“How many years does New York have before it starts to look like ‘Blade Runner?’ ” she asked.
So… she acts like an ass, blames it on the crowded city, and then compares it to Blade Runner, an admittedly dark movie but a world and city in which many people I know would like to live. Beyond that, she’s twenty-five years old and grew up in the city but would like to cap others from doing the same? Fuck a duck, lady!
Anyway… how many people could Manhattan potentially hold?
But what if you built a Manhattan that looked more like Hong Kong? Grafting the density of Hong Kong’s most crowded neighborhoods onto Manhattan’s area would inflate the population to 2.6 million people. Our apartments might be smaller and on higher floors, but our standard of living would not be radically different.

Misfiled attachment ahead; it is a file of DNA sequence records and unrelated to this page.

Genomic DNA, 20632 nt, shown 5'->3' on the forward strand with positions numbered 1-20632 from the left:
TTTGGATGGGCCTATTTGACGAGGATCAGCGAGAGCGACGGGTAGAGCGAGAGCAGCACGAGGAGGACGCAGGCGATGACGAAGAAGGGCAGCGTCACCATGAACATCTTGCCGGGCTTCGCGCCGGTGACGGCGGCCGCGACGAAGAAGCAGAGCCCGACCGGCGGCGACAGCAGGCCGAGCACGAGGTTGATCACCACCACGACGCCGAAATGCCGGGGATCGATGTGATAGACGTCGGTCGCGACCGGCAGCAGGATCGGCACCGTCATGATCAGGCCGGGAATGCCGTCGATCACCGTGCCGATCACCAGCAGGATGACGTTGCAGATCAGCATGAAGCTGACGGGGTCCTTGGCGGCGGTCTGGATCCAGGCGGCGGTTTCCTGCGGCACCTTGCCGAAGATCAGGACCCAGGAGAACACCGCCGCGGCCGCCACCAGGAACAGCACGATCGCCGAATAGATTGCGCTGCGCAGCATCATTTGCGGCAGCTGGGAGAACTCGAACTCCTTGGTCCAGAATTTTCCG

Could New York’s infrastructure support all those people? Water is one of the last resources the city is worried about. New Yorkers have actually been using less water (both per person and as a city) every single year for the past 20 years [..].
Power? Choose your experts. ConEd, which carefully monitors peak power usage, going so far as to conduct an “air-conditioner census,” says it’s on it. But Kate Ascher, who teaches at Columbia University and leads Happold Consulting’s American practice, says the city’s power system is frail and in serious need of new power plants and transmission lines.
Garbage? New York already ships its trash to a handful of states, including Pennsylvania, Virginia and Ohio, so more New Yorkers would just add to the thousands of tons of garbage hauled away from the city every day by truck and barge.
Sewage? Already a problem. Rain often overwhelms the system, sending raw sewage into waterways from flooded treatment plants.
Transportation, however, is where the average New Yorker feels the pain of crowding most acutely, especially on the subway.
“The system is at capacity all the time, except at night,” said Sarah Kaufman, a transportation and data expert who recently left the Metropolitan Transportation Authority to conduct research at N.Y.U. Unless the authority builds more train lines, all it can do is run trains closer together by installing new computer systems.